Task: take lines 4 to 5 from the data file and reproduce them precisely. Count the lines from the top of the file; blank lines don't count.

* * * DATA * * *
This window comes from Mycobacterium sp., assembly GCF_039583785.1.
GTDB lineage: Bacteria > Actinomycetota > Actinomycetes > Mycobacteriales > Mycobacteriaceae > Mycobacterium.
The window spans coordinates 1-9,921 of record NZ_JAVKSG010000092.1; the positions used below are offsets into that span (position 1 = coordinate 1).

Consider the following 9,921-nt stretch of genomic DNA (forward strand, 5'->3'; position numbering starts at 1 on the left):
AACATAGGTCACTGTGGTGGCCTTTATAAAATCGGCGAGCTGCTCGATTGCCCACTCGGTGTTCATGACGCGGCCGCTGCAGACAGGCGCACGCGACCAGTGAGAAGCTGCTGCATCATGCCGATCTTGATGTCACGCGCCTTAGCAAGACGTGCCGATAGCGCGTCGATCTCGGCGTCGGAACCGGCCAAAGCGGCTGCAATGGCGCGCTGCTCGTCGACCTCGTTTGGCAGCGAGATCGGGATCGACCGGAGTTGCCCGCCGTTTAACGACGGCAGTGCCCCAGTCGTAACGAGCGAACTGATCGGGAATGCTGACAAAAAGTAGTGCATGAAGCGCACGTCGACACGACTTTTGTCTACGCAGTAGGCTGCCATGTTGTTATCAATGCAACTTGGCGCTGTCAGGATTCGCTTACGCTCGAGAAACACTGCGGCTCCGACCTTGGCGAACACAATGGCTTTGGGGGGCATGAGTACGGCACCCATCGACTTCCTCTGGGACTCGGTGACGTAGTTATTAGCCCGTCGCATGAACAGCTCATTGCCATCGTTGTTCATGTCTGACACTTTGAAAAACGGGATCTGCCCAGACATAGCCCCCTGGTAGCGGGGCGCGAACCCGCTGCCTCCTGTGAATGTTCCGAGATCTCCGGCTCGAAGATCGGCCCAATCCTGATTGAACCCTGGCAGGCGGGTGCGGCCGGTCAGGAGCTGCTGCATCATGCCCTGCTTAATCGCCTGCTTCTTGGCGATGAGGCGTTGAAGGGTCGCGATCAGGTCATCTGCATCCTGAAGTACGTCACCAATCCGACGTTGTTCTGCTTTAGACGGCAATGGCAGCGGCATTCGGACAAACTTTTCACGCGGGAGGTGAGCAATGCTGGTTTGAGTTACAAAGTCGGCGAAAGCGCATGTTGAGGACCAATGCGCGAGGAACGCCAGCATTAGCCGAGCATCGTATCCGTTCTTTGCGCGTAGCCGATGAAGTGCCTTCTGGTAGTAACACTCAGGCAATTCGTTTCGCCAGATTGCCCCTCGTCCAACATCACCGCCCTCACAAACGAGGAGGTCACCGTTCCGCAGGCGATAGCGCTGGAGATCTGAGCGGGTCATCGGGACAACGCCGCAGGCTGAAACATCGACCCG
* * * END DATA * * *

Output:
Consider the following 9,921-nt stretch of genomic DNA (forward strand, 5'->3'; position numbering starts at 1 on the left):
AACATAGGTCACTGTGGTGGCCTTTATAAAATCGGCGAGCTGCTCGATTGCCCACTCGGTGTTCATGACGCGGCCGCTGCAGACAGGCGCACGCGACCAGTGAGAAGCTGCTGCATCATGCCGATCTTGATGTCACGCGCCTTAGCAAGACGTGCCGATAGCGCGTCGATCTCGGCGTCGGAACCGGCCAAAGCGGCTGCAATGGCGCGCTGCTCGTCGACCTCGTTTGGCAGCGAGATCGGGATCGACCGGAGTTGCCCGCCGTTTAACGACGGCAGTGCCCCAGTCGTAACGAGCGAACTGATCGGGAATGCTGACAAAAAGTAGTGCATGAAGCGCACGTCGACACGACTTTTGTCTACGCAGTAGGCTGCCATGTTGTTATCAATGCAACTTGGCGCTGTCAGGATTCGCTTACGCTCGAGAAACACTGCGGCTCCGACCTTGGCGAACACAATGGCTTTGGGGGGCATGAGTACGGCACCCATCGACTTCCTCTGGGACTCGGTGACGTAGTTATTAGCCCGTCGCATGAACAGCTCATTGCCATCGTTGTTCATGTCTGACACTTTGAAAAACGGGATCTGCCCAGACATAGCCCCCTGGTAGCGGGGCGCGAACCCGCTGCCTCCTGTGAATGTTCCGAGATCTCCGGCTCGAAGATCGGCCCAATCCTGATTGAACCCTGGCAGGCGGGTGCGGCCGGTCAGGAGCTGCTGCATCATGCCCTGCTTAATCGCCTGCTTCTTGGCGATGAGGCGTTGAAGGGTCGCGATCAGGTCATCTGCATCCTGAAGTACGTCACCAATCCGACGTTGTTCTGCTTTAGACGGCAATGGCAGCGGCATTCGGACAAACTTTTCACGCGGGAGGTGAGCAATGCTGGTTTGAGTTACAAAGTCGGCGAAAGCGCATGTTGAGGACCAATGCGCGAGGAACGCCAGCATTAGCCGAGCATCGTATCCGTTCTTTGCGCGTAGCCGATGAAGTGCCTTCTGGTAGTAACACTCAGGCAATTCGTTTCGCCAGATTGCCCCTCGTCCAACATCACCGCCCTCACAAACGAGGAGGTCACCGTTCCGCAGGCGATAGCGCTGGAGATCTGAGCGGGTCATCGGGACAACGCCGCAGGCTGAAACATCGACCCG